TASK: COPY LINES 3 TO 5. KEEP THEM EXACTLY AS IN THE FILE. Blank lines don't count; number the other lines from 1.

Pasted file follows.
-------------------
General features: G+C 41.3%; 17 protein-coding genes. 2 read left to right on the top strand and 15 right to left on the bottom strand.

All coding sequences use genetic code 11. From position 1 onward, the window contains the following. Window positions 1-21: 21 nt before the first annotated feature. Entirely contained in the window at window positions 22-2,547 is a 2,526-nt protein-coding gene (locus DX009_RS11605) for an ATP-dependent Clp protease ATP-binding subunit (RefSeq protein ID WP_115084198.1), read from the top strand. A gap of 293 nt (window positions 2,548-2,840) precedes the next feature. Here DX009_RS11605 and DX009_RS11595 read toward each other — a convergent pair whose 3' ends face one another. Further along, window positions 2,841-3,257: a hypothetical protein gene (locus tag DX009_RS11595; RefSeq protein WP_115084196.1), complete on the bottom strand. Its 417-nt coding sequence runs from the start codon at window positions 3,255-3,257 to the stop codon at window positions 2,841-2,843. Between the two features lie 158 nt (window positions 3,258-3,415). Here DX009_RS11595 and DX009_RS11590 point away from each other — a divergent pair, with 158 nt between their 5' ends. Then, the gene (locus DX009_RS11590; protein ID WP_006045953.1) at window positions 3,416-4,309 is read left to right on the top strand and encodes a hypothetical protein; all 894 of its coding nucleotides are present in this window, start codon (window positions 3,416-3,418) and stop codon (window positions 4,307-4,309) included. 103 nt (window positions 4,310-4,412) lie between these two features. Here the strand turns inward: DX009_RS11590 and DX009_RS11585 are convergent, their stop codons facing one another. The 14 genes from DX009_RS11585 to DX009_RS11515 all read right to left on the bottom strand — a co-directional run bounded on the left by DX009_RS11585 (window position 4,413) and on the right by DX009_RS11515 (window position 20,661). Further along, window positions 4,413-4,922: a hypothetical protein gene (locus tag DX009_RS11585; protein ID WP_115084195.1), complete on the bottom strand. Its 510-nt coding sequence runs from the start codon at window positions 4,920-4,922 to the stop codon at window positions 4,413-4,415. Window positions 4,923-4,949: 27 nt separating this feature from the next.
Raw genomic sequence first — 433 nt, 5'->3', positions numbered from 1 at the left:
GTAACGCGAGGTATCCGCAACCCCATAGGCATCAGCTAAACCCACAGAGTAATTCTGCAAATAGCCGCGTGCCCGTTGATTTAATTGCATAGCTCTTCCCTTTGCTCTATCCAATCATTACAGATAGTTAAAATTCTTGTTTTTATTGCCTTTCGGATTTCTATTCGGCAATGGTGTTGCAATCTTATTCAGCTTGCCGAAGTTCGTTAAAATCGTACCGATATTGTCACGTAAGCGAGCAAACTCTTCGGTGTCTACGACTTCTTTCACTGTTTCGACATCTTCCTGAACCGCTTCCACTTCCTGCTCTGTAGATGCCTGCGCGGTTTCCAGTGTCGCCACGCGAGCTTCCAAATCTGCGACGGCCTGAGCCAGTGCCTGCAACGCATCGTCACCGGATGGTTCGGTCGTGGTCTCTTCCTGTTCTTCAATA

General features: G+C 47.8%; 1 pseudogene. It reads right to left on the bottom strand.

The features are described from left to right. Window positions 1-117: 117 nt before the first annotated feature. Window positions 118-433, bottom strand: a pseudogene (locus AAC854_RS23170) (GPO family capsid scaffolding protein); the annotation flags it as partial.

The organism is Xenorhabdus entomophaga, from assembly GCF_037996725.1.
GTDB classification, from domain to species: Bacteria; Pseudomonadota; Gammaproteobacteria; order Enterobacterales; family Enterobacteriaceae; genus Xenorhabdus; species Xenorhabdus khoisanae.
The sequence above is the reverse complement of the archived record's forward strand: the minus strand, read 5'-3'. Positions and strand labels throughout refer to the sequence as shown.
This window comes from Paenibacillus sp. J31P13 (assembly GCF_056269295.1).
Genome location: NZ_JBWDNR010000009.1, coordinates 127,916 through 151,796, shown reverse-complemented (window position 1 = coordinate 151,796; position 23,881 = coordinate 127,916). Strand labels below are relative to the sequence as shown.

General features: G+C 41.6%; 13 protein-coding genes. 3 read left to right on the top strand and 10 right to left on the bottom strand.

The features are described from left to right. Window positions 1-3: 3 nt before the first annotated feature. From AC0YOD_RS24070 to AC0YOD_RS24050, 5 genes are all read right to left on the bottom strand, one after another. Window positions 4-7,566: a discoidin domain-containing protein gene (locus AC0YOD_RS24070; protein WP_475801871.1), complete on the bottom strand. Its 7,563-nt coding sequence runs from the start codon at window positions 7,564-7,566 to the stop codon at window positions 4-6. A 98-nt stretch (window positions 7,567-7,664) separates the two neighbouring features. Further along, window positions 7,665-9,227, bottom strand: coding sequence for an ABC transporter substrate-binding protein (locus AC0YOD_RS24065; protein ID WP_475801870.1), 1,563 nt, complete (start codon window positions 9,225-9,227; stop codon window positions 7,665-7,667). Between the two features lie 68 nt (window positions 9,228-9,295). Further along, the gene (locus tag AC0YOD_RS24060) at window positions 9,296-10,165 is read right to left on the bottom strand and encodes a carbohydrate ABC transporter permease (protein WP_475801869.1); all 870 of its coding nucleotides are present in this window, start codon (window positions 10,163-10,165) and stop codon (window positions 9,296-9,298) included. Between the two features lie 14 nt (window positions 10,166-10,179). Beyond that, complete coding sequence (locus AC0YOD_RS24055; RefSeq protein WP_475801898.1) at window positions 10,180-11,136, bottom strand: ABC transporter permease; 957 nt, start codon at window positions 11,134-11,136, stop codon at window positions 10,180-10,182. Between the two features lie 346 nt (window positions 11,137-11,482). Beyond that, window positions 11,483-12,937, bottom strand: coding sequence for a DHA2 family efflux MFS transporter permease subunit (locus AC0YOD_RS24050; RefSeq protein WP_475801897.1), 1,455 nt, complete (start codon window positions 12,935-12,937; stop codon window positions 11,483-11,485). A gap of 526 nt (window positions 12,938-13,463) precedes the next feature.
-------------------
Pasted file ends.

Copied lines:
Raw genomic sequence first — 433 nt, 5'->3', positions numbered from 1 at the left:
GTAACGCGAGGTATCCGCAACCCCATAGGCATCAGCTAAACCCACAGAGTAATTCTGCAAATAGCCGCGTGCCCGTTGATTTAATTGCATAGCTCTTCCCTTTGCTCTATCCAATCATTACAGATAGTTAAAATTCTTGTTTTTATTGCCTTTCGGATTTCTATTCGGCAATGGTGTTGCAATCTTATTCAGCTTGCCGAAGTTCGTTAAAATCGTACCGATATTGTCACGTAAGCGAGCAAACTCTTCGGTGTCTACGACTTCTTTCACTGTTTCGACATCTTCCTGAACCGCTTCCACTTCCTGCTCTGTAGATGCCTGCGCGGTTTCCAGTGTCGCCACGCGAGCTTCCAAATCTGCGACGGCCTGAGCCAGTGCCTGCAACGCATCGTCACCGGATGGTTCGGTCGTGGTCTCTTCCTGTTCTTCAATA

General features: G+C 47.8%; 1 pseudogene. It reads right to left on the bottom strand.